Negros Oriental

Address roots of violence, Negrense bishop says after Senate probe

Ryan Macasero

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Address roots of violence, Negrense bishop says after Senate probe

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Bishop Gerardo Alminaza of San Carlos, Negros Occidental, says improving socioeconomic conditions – and not militarization – is the path to peace

MANILA, Philippines – The three-day marathon hearings on the assassination of governor Roel Degamo brought national attention to deeply-rooted problem of impunity and violence in Negros Oriental province. 

Some senators proposed increasing military presence, or stripping the local governments of police oversight, as solutions to violence.

But Bishop Gerardo Alminaza of the Diocese of San Carlos, Negros Occidental, said the actual path to peace is to address the socioeconomic conditions that allow violence to persist in the province. 

“The solutions being offered is more militarization, hindi naman yan ang root cause ng (that is not the root problem),” Alminaza said during an episode of Rappler Talk

There are localities in Negros Oriental that fall under Alminaza’s diocese, including Canlaon, Guihulngan City, Vallehermoso, and La Libertad. 

Address roots of violence, Negrense bishop says after Senate probe

Halimbawa nag surrender na sila, pero yung root causes na no land to till, no decent wages and dignity of work… walang regard for human rights. Paano magkaroon ng peace (For example, we have [rebel] surrenderees, but the root causes are no land to till, no decent wages, no regard for human rights. How can you have peace?” Alminaza added.

During the 24- to 27-hour hearings, senators listened to stories from victims of violence who accused the police who would allegedly refuse to do basic blotter reports for citizens – or police officers who were reportedly working as hitmen for local politicians.

This apparently infuriated the committee chairperson Ronald “Bato” dela Rosa, who asked citizens to continue speaking out against violence in their province. 

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“Violence can only persist in silence. A refusal to stay silent is one sure step to address violence, whatever form it may take,” dela Rosa, a former PNP chief who is known for being the “architect” of Rodrigo Duterte’s drug war, said. 

On dela Rosa’s sudden support for human rights after years of supporting Duterte’s bloody drug war long after he left his post as PNP chief, Alminaza said he had mixed feelings. 

“Mixed feelings ako doon,” Alminaza said.

Finally, he’s able to say it, and name it. But very sad that it’s only now. Marami nang namatay, na-orphan, na-widow, at walang nangyari sa kanila (Many have died, have been orphaned, or became widows, and nothing good has happened for them),”  he added.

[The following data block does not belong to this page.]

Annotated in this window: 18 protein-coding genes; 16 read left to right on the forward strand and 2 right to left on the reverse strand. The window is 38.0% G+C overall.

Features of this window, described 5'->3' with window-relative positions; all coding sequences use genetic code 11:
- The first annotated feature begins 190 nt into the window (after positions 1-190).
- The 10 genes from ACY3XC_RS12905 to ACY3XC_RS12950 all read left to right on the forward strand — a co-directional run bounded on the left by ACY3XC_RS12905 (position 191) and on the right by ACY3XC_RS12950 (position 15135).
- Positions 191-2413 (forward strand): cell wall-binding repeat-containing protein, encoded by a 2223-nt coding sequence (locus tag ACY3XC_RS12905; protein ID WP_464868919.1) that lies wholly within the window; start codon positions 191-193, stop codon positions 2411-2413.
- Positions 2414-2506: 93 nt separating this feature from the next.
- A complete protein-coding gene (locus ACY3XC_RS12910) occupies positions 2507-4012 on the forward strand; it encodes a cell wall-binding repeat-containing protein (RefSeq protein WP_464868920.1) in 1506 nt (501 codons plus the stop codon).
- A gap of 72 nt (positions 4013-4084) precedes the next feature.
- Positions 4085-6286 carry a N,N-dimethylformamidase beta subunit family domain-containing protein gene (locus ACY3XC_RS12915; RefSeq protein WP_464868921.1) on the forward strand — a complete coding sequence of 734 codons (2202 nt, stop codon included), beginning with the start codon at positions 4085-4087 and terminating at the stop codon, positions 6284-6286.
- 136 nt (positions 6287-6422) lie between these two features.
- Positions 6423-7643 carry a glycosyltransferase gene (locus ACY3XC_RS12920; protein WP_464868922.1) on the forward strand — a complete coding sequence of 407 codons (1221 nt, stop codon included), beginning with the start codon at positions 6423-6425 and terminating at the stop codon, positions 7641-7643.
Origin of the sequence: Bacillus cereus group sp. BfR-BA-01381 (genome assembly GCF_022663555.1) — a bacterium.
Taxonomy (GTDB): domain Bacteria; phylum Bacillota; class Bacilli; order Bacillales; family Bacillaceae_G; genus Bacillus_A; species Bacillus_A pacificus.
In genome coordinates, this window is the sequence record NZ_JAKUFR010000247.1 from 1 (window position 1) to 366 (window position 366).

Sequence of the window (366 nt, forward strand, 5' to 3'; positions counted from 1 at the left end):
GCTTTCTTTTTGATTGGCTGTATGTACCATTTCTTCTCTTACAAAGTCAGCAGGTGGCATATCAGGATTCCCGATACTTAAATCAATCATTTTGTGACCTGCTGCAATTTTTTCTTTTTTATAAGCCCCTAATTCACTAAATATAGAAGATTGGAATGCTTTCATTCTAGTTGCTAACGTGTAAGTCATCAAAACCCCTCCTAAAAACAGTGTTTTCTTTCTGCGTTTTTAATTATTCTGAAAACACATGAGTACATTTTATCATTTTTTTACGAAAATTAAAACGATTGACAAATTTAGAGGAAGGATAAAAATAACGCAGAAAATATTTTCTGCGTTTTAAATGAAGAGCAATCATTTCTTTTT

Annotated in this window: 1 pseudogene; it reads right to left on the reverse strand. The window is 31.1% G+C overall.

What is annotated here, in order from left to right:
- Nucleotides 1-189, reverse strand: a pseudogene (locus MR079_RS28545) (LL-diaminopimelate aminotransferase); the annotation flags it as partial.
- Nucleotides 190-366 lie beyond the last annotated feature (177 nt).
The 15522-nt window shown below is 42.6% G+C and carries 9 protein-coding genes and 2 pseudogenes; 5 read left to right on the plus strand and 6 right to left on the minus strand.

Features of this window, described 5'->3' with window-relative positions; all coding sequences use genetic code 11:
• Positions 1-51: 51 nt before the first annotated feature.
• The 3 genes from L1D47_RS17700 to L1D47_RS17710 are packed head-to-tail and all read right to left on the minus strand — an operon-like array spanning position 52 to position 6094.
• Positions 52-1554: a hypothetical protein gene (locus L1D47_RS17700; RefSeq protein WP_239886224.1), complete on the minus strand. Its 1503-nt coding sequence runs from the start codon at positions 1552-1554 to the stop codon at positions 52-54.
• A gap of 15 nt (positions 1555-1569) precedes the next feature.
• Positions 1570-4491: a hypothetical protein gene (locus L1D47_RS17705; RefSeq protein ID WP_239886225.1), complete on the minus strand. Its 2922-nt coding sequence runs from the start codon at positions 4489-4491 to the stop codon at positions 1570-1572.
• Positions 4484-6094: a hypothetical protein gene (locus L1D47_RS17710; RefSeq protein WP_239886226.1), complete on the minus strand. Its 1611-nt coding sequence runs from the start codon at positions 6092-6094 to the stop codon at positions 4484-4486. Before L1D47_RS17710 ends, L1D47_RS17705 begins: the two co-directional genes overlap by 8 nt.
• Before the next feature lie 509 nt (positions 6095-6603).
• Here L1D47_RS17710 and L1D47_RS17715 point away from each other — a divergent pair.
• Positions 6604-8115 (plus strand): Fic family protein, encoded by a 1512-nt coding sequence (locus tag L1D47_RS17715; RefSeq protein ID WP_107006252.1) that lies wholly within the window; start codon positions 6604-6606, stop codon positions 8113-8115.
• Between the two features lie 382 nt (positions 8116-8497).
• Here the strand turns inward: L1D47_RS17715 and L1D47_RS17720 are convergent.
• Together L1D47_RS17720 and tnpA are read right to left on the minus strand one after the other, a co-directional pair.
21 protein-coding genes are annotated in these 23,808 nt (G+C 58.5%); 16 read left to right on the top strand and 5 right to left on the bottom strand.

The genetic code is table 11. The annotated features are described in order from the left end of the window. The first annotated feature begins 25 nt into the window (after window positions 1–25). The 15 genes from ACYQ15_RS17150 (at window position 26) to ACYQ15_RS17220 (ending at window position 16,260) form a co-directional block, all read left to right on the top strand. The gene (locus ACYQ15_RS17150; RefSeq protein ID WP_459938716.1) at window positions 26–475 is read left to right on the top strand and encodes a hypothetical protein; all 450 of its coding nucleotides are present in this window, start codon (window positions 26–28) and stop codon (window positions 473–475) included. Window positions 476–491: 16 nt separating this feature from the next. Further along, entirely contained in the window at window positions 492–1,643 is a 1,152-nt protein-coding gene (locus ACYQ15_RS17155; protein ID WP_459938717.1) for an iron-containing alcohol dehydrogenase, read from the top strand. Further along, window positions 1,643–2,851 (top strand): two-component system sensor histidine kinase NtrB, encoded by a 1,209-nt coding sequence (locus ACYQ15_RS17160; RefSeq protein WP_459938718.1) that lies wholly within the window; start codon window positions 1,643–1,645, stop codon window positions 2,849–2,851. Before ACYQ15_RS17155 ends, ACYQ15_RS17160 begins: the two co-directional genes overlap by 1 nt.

Alminaza, who has been involved in local human rights advocacy is certain, however, that peace can only come if the people’s material needs are being met. 

“There’s inequality, there’s injustice. Some people are disillusioned, so some may have decided to go underground,” the Negros Occidental bishop said. 

He also hopes that the future senate investigations would be more inclusive of killings to include more activists, clergy, and environmental defenders whose cases have gone cold. 

Sana yung maraming namatay in the past, hindi lang politicians, hindi lang suspected drug addicts na nanlaban daw. Pero pati mga na-red tag na leaders, ng ating mga abogado na tumutulong talaga sa amin against human rights violations, and even those, farmers, hacienda sugar workers who were just trying to survive during tiempo muerte, o nagreresolve ng land occupancy,” the activist bishop said.

(I hope they include more deaths from the past, not just politicians or suspected drug addicts who were accused of fighting back. But even red taggedl leaders, of lawyers who were just trying to help those fight human rights violations, and even farmers, hacienda sugar workers who were just trying to survive during the non-harvest periods, or resolve loans occupancy issues)

Amid calls to end killings in Negros Island, Alminaza called on Negrenses to speak up – and if they are afraid to speak up – to unite.

“We will try to recover our voice little by little. It’s our lesson in Negros, silence kills. If no one will speak out, this will just continue,” he said in a mix of Filipino and English. 

“Evil continues because no good people dare to stand up and speak out. We are being challenged to speak out, so let us do it. If you are afraid, bond together, because there is strength in unity, in being together. That’s why are battle cry is “hubon to” (no one gets left behind),” he added. – 

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Nobuhiko Matsunaka


Ryan Macasero

Ryan covers social welfare for Rappler. He started at Rappler as social media producer in 2013, and later took on various roles for the company: editor for the #BalikBayan section, correspondent in Cebu, and general assignments reporter in the Visayas region. He graduated from California State University, East Bay, with a degree in international studies and a minor in political science. Outside of work, Ryan performs spoken word poetry and loves attending local music gigs. Follow him on Twitter @ryanmacasero or drop him leads for stories at